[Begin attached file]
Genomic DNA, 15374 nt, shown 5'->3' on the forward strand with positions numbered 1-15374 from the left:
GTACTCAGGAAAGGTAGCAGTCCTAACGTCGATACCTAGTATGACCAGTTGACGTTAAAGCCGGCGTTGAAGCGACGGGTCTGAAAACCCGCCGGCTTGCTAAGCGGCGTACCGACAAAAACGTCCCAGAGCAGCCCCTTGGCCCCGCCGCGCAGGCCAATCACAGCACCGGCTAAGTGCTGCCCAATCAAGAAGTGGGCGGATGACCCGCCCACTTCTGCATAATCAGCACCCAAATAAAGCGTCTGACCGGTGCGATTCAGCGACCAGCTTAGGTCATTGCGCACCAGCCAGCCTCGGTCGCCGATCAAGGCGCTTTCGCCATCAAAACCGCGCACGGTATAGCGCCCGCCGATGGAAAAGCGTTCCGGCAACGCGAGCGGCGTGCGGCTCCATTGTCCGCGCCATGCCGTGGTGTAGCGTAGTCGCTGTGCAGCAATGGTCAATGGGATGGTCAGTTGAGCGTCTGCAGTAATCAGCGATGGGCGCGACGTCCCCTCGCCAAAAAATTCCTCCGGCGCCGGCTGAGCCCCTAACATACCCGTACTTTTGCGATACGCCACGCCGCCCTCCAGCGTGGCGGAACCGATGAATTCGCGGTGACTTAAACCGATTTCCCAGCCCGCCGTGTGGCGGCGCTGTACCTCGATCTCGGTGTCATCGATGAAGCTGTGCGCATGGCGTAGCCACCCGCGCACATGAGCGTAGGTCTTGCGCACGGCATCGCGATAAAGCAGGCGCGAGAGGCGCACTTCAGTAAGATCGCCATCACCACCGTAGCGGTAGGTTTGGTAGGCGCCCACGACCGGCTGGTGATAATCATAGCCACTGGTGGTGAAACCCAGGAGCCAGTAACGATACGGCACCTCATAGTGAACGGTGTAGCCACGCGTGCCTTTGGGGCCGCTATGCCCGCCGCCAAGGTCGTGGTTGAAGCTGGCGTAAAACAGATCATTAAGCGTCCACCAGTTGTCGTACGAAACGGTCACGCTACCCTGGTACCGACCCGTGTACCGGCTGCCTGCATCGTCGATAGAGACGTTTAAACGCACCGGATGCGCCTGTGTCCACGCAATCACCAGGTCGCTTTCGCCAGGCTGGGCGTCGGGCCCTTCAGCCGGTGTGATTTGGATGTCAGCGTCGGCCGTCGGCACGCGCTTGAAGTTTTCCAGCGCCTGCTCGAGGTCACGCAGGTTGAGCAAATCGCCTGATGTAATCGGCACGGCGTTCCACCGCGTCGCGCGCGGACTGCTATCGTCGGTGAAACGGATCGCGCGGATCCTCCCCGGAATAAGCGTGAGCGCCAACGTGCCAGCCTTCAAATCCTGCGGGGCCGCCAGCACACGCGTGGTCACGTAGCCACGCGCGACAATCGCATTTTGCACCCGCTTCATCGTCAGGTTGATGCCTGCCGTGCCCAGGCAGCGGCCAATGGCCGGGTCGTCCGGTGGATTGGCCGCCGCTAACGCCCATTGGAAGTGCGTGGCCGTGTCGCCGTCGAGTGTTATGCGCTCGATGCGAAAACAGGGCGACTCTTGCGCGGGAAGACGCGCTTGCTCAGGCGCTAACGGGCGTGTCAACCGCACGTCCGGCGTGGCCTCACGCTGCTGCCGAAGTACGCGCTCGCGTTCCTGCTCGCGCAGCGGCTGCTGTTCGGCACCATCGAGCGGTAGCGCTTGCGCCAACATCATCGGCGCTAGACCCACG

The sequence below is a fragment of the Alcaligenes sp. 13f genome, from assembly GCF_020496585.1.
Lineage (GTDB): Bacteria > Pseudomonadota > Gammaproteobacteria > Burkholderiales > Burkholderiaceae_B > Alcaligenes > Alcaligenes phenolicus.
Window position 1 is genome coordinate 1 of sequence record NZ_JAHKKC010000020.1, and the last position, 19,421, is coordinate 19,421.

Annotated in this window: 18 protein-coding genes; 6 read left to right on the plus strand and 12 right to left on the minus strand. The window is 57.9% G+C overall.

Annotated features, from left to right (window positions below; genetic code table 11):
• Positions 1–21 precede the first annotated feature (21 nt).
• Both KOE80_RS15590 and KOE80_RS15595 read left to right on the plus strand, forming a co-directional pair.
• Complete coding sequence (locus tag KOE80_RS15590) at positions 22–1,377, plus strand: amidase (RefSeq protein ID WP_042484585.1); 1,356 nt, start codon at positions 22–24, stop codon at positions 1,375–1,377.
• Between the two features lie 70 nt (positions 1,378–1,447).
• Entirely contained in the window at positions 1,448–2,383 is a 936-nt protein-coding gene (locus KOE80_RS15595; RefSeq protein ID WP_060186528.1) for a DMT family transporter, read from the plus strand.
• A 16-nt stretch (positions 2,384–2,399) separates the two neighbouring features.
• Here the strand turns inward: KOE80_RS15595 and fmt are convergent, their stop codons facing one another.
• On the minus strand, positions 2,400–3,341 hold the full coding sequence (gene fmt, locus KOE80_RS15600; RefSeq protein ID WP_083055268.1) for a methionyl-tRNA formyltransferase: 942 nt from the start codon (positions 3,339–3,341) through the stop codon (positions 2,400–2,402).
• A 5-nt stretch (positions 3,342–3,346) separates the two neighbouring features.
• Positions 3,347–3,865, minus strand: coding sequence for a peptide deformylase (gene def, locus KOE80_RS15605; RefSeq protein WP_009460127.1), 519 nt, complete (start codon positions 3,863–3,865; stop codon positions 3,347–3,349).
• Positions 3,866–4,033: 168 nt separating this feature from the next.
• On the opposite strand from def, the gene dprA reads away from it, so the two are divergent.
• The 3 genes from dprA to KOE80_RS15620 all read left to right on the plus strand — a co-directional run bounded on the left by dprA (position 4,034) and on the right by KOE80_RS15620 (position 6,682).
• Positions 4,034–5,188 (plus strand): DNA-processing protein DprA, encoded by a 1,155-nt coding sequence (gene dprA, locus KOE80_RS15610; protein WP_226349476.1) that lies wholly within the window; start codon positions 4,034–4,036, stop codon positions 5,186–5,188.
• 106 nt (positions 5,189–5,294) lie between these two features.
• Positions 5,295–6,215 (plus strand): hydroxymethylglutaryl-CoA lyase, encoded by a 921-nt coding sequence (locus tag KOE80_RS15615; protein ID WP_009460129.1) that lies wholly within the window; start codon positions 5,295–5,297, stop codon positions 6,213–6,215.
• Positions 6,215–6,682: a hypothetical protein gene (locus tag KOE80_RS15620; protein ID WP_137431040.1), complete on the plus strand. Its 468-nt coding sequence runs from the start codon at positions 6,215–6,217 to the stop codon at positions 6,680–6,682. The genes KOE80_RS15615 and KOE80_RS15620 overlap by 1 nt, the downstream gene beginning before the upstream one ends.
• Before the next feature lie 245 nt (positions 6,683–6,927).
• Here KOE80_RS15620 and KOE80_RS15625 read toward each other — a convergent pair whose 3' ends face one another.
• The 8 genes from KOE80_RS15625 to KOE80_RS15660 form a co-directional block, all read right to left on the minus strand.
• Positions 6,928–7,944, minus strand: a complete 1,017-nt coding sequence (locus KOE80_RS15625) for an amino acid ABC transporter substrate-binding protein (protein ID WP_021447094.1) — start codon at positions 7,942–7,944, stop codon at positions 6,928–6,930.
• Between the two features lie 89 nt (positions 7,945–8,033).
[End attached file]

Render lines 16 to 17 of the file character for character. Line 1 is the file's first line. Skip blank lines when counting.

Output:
• A 5-nt stretch (positions 3,342–3,346) separates the two neighbouring features.
• Positions 3,347–3,865, minus strand: coding sequence for a peptide deformylase (gene def, locus KOE80_RS15605; RefSeq protein WP_009460127.1), 519 nt, complete (start codon positions 3,863–3,865; stop codon positions 3,347–3,349).